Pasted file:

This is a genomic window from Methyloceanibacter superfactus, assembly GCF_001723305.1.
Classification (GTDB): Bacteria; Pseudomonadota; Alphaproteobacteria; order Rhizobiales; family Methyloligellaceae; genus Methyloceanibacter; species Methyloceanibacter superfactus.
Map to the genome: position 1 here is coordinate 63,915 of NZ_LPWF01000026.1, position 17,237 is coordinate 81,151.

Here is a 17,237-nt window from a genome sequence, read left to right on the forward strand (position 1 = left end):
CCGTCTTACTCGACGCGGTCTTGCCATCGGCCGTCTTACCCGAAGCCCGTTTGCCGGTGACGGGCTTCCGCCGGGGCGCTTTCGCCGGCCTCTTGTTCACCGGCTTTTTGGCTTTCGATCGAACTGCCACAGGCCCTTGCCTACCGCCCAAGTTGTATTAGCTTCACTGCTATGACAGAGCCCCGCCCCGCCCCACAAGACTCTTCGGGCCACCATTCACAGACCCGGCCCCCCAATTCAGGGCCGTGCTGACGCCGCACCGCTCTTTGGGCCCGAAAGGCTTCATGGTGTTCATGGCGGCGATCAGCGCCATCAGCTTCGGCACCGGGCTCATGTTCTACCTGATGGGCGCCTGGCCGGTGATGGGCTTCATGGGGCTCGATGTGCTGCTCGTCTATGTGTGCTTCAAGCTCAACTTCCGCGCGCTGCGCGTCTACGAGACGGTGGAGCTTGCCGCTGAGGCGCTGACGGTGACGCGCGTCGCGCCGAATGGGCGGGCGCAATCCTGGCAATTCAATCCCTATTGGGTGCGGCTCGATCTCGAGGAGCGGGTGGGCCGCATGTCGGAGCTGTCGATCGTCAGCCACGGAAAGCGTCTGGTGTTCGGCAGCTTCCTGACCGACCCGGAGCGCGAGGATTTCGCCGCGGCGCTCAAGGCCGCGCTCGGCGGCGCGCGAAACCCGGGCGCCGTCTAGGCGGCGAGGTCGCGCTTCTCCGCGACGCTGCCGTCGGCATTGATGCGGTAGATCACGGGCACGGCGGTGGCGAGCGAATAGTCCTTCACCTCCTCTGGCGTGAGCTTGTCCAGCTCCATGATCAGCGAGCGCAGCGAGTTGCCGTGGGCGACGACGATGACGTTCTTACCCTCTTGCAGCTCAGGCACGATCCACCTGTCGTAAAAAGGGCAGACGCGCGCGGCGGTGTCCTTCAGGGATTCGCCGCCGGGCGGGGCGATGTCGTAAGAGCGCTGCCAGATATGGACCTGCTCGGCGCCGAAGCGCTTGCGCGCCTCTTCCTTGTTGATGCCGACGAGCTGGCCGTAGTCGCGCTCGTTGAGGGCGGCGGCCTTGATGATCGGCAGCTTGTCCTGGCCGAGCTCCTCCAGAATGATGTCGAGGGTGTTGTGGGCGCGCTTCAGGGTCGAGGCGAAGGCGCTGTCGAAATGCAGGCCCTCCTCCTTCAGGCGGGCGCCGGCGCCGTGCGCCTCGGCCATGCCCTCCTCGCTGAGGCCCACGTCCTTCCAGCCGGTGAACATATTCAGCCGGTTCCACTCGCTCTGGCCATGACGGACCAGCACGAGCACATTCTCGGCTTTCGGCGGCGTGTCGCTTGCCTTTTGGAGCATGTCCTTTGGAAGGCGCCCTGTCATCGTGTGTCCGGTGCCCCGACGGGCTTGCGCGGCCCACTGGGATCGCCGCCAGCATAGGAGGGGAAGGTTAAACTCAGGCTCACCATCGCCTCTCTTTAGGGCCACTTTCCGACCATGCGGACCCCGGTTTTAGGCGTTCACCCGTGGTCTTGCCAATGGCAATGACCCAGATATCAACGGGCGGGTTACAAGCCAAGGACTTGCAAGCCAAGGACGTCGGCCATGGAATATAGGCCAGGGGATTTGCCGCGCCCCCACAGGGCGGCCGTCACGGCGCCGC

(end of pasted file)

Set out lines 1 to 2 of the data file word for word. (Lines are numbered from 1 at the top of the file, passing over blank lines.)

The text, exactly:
This is a genomic window from Methyloceanibacter superfactus, assembly GCF_001723305.1.
Classification (GTDB): Bacteria; Pseudomonadota; Alphaproteobacteria; order Rhizobiales; family Methyloligellaceae; genus Methyloceanibacter; species Methyloceanibacter superfactus.